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Terence Shen's Column

Why the Egyptian Revolt Won’t Happen in China

The stepping down of Egyptian President Hosni Mubarak has been regarded as a victory of democracy and freedom, and a process which can be adopted in other countries. Unfortunately, it will not be the case in China.

As a large, populous country in North Africa, Egypt is one of the most important stakeholders and a key stabilizer in Middle Eastern affairs. Just recently, a democratic movement swept the nation and the unleashed people’s wrath toward an unscrupulous government. The tussle between strongman President Hosin Mubarak and the dissident masses has been observed by the whole world through the media. The situation has grown worse over time and the Egyptian state now is on the verge of collapse. The democratic demonstrations taking over Cairo’s Tahrir Square are reminiscent of what happened in Beijing’s Tiananmen square in the summer of 1989. However, the demands for democracy and liberty made by Chinese students were too abstract, and without a practical timetable. Since the differences between the two crises are many, it hard to say that Egypt will follow the same path as China. The democratic movement in 1989 was squashed by one of biggest atrocities of the late 20 century.

Since the Tiananmen massacre (some people tend to use the word “incident” instead), the Chinese Communist Party (CCP) has decided to make “social stability” the foremost task of the governmental agenda. In 2009 alone, the government’s expenses on public security surprisingly exceeded military expenses, by up to 514 billion yuan. This amount includes the expenses on hiring secret agents to wiretap dissident writers or environment activists or simply put them under house arrest. The unrest in Tunisia and Egypt has taught CCP that social unrest is really hard to quell once it breaks out, in the light of the social power of worldwide media. Today, if you try to demonstrate or hold a big sign (no matter what is written on it) on Tiananmen square, you will find yourself surrounded by secretive plain-clothed police and get arrested immediately. The citizens’ gathering which could lead to a conspiratorial insurgency to overthrow the government is what the CCP is the most afraid of, even though they know that there is no independent political and social force strong enough to challenge the dominant party.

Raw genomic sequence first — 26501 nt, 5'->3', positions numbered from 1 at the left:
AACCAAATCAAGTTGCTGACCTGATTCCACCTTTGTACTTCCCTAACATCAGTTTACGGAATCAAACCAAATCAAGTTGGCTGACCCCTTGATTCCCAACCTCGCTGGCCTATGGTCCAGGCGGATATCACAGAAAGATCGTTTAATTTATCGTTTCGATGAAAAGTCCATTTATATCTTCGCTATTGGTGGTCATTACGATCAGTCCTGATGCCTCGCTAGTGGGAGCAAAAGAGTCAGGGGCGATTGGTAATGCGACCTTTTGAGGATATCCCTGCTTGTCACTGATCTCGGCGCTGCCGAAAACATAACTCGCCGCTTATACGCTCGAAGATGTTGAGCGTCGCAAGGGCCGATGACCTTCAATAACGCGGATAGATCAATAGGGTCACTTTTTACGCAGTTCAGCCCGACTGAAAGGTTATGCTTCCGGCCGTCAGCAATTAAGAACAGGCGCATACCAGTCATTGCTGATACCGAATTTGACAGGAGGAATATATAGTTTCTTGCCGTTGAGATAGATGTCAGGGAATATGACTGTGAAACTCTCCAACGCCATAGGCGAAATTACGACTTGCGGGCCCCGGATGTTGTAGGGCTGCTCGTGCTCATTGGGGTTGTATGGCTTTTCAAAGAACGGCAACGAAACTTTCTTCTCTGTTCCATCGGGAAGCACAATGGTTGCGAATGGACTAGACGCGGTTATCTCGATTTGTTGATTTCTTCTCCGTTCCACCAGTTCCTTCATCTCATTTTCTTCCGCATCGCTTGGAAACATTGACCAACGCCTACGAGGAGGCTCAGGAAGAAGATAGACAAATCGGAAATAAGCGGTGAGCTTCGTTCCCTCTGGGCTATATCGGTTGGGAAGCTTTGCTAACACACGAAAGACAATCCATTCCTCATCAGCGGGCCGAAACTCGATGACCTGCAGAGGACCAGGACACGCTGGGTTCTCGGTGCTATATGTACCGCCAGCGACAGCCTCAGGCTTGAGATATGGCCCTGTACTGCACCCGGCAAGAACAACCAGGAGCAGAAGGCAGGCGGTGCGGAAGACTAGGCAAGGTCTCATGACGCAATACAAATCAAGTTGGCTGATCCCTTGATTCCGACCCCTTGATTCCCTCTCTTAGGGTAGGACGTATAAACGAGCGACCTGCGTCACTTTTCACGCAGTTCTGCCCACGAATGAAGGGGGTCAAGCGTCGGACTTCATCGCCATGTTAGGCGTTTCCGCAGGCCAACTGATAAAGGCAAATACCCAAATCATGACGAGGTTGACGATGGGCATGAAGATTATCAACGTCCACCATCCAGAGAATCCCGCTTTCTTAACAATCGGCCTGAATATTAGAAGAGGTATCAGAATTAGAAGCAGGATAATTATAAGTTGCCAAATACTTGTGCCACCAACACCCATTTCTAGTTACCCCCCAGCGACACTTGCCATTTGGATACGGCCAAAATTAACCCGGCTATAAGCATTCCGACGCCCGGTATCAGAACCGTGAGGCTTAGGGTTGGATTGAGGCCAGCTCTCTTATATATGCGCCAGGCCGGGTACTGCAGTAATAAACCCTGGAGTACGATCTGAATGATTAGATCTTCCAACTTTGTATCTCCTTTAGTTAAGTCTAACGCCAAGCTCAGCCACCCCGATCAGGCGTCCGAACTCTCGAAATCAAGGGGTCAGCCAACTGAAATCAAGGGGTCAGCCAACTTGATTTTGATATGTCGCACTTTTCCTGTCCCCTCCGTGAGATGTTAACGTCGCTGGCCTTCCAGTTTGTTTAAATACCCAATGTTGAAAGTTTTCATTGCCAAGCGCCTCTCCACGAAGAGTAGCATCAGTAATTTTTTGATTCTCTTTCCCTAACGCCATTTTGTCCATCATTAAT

The Chinese government is extremely sensitive to any potential challenges, and has implemented a strategy of “kill it when it is still at early stage, kill it when it is still small, and kill it if it has potential” (zhuazao, zhuaxiao, zhuamiaotou). That well explains why TV news footage showing Egyptians protesting and marching in the streets has been blocked by CCTV, which is China’s monopolistic state media. Chinese media are controlled by the government and are allowed to broadcast on Tunisian and Egyptian crisis only by focusing on the turbulence that the protests have caused, rather than the causes of such protests.

I believe that in the near future, China’s market economy will be able to keep providing enough employment opportunities, and the income disparity in the country will not be widening too fast to an irreconcilable level. The corruption and social unrest remain the major problems in governance, but huge investment in public security and world’s No 1 foreign currency reserve will guarantee that incumbent communist leaders can sleep comfortably every night.

Terence Qiming Shen (沈達明)
February 13, 2011 Hong Kong

Published on Asia Times


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